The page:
- 50% of Iranians lack confidence in their national government
- Just 6% approve of U.S. leadership
- More than four in 10 see their living standards getting worse.
WASHINGTON, D.C. -- Amid an economic crisis and a health crisis that has seen the country become the coronavirus' epicenter in the Middle East, Iranians' confidence in their national government has fallen below 50% for the first time since Gallup's tracking began. In a Gallup World Poll conducted in August 2020, 47% of Iranians said they had confidence in their national government, while 50% said they did not.
Line graph. Trend line showing Iranians' confidence in their national government since 2011.
The current figure is part of an ongoing trend in Iranians' declining confidence in their national government, which had been relatively stable at roughly seven in 10 adults between 2012 and 2016. The biggest drop occurred between 2016 and 2018, after the U.S. pulled out of the nuclear deal established in 2015 between Iran and six world powers, which had previously led to the easing of international sanctions on the country.
Though Iranians' confidence in their own government dropped significantly in 2018, their views of U.S. leadership changed even more. In 2017, 19% of Iranians said they approved of the job performance of U.S. leaders, while 42% disapproved and 38% said they didn't know. In 2018, the "disapprove" figure rose to 85% -- mostly accounted for by a sharp drop in the percentage who said they didn't know.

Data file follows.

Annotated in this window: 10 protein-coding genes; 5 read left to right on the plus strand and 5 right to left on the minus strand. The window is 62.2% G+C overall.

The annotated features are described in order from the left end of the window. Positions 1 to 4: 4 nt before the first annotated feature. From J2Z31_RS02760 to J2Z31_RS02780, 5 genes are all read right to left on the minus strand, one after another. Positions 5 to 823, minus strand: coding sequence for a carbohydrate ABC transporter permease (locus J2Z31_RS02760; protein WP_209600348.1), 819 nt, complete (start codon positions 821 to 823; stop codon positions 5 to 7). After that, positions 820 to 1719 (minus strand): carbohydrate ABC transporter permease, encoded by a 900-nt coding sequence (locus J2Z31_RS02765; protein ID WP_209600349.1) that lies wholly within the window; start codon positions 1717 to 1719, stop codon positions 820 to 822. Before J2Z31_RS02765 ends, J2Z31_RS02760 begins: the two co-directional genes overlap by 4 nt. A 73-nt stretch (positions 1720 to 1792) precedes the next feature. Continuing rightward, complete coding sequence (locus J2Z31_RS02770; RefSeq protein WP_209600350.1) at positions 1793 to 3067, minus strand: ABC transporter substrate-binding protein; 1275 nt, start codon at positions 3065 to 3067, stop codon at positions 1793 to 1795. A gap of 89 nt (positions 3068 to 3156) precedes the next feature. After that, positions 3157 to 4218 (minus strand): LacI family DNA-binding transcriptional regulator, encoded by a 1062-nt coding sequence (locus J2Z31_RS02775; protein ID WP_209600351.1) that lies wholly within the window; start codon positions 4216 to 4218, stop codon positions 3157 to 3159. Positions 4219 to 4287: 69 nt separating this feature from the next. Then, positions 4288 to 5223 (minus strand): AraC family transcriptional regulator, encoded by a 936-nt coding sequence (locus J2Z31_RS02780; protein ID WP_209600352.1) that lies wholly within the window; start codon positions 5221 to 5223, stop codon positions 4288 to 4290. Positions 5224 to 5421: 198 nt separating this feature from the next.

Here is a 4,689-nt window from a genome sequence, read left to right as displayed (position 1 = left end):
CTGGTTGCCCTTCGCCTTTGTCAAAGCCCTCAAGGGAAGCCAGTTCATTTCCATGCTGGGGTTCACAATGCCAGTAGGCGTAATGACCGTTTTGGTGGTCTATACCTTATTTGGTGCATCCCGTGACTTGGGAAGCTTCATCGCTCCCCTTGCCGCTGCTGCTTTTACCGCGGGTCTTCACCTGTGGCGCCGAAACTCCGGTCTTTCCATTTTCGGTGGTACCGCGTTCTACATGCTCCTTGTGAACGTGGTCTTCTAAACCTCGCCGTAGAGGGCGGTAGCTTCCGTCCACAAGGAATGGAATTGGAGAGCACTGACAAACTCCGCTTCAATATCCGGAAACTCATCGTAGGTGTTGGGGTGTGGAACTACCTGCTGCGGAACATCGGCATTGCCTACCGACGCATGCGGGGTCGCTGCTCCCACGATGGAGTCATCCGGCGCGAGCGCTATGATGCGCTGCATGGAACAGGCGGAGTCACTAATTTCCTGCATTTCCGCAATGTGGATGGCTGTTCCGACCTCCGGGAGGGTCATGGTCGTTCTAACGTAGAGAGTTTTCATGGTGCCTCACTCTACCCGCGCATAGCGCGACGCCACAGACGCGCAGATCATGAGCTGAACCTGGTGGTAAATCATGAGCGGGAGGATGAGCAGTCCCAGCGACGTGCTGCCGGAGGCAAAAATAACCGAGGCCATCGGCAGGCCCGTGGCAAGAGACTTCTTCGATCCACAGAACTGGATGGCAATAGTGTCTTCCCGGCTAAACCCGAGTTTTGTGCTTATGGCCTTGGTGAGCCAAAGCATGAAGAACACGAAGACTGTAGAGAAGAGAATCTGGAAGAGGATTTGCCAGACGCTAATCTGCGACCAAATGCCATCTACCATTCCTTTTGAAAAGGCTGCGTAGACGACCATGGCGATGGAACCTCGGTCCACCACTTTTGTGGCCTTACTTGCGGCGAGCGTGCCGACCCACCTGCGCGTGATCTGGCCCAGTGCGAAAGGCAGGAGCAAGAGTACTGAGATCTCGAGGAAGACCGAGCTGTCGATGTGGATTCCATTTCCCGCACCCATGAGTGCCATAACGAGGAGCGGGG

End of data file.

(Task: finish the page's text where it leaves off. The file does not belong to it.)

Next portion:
The change suggests many Iranians who hadn't formed an opinion of the Trump administration in its first year were soured on it when the U.S. abandoned the nuclear deal.
Line graph. Trend showing Iranians' approval and disapproval of the job performance of U.S. leadership since 2011.
Along with their confidence in government, Iranians' perceptions of their economic status changed substantially in 2018. In 2017, Iranians were about twice as likely to say their standard of living was getting better as they were to say it was getting worse -- 47% vs. 23%, respectively. Those trends saw a dramatic reversal in 2018 as the proportion who said their living standards were getting worse surged to 43%, similar to the 44% reading in 2020.
Line graph. Trend in Iranians' outlook for their living standards since 2011. More than four in 10 Iranians see their economic situations getting worse rather than better.
Previous Gallup surveys have shown the extent to which news about sanctions can affect Iranians' economic optimism and perceptions of their personal living standards. President Hassan Rouhani was reelected in 2017, thanks in part to his efforts to end the country's isolation and reengage with the global economy. However, he may have been politically weakened by the reimposition of U.S. sanctions on Iran.
The 2020 poll was conducted before the Trump administration imposed a new round of sanctions on Iran in September, targeting the country's entire financial sector, with the goal of forcing Iran back into negotiations over its nuclear program. However, the move came as Iran was reeling from the effects of the COVID-19 pandemic, raising concerns that the new restrictions will complicate efforts to deliver medical supplies and humanitarian aid to Iranians. With Iran's next presidential election scheduled for June 2021, it remains to be seen whether the public's declining confidence in government will translate to a return to more conservative leadership.
For complete methodology and specific survey dates, please review Gallup's Country Data Set details.
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